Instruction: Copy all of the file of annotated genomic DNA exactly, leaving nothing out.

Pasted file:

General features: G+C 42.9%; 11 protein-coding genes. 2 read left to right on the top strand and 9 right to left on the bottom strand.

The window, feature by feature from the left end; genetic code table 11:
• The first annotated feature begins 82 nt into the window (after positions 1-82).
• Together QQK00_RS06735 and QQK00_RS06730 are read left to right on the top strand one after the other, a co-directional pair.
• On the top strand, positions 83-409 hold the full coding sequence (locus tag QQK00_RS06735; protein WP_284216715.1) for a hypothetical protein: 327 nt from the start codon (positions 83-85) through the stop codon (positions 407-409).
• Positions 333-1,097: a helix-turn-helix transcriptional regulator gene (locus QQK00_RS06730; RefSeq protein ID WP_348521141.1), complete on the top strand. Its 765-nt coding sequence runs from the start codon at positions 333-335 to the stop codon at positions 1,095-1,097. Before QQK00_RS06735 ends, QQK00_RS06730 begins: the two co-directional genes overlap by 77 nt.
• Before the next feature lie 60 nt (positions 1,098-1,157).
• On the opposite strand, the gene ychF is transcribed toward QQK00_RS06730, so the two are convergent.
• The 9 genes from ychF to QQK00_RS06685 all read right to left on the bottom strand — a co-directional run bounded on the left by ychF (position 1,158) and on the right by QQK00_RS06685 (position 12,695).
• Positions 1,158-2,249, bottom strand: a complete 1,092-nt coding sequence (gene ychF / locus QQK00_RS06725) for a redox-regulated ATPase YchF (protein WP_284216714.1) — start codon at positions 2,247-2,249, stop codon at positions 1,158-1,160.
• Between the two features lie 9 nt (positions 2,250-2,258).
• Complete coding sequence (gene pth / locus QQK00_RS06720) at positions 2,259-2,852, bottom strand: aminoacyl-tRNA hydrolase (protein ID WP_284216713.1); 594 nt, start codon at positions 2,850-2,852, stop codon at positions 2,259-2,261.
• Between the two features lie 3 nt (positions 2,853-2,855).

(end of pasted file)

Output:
General features: G+C 42.9%; 11 protein-coding genes. 2 read left to right on the top strand and 9 right to left on the bottom strand.

The window, feature by feature from the left end; genetic code table 11:
• The first annotated feature begins 82 nt into the window (after positions 1-82).
• Together QQK00_RS06735 and QQK00_RS06730 are read left to right on the top strand one after the other, a co-directional pair.
• On the top strand, positions 83-409 hold the full coding sequence (locus tag QQK00_RS06735; protein WP_284216715.1) for a hypothetical protein: 327 nt from the start codon (positions 83-85) through the stop codon (positions 407-409).
• Positions 333-1,097: a helix-turn-helix transcriptional regulator gene (locus QQK00_RS06730; RefSeq protein ID WP_348521141.1), complete on the top strand. Its 765-nt coding sequence runs from the start codon at positions 333-335 to the stop codon at positions 1,095-1,097. Before QQK00_RS06735 ends, QQK00_RS06730 begins: the two co-directional genes overlap by 77 nt.
• Before the next feature lie 60 nt (positions 1,098-1,157).
• On the opposite strand, the gene ychF is transcribed toward QQK00_RS06730, so the two are convergent.
• The 9 genes from ychF to QQK00_RS06685 all read right to left on the bottom strand — a co-directional run bounded on the left by ychF (position 1,158) and on the right by QQK00_RS06685 (position 12,695).
• Positions 1,158-2,249, bottom strand: a complete 1,092-nt coding sequence (gene ychF / locus QQK00_RS06725) for a redox-regulated ATPase YchF (protein WP_284216714.1) — start codon at positions 2,247-2,249, stop codon at positions 1,158-1,160.
• Between the two features lie 9 nt (positions 2,250-2,258).
• Complete coding sequence (gene pth / locus QQK00_RS06720) at positions 2,259-2,852, bottom strand: aminoacyl-tRNA hydrolase (protein ID WP_284216713.1); 594 nt, start codon at positions 2,850-2,852, stop codon at positions 2,259-2,261.
• Between the two features lie 3 nt (positions 2,853-2,855).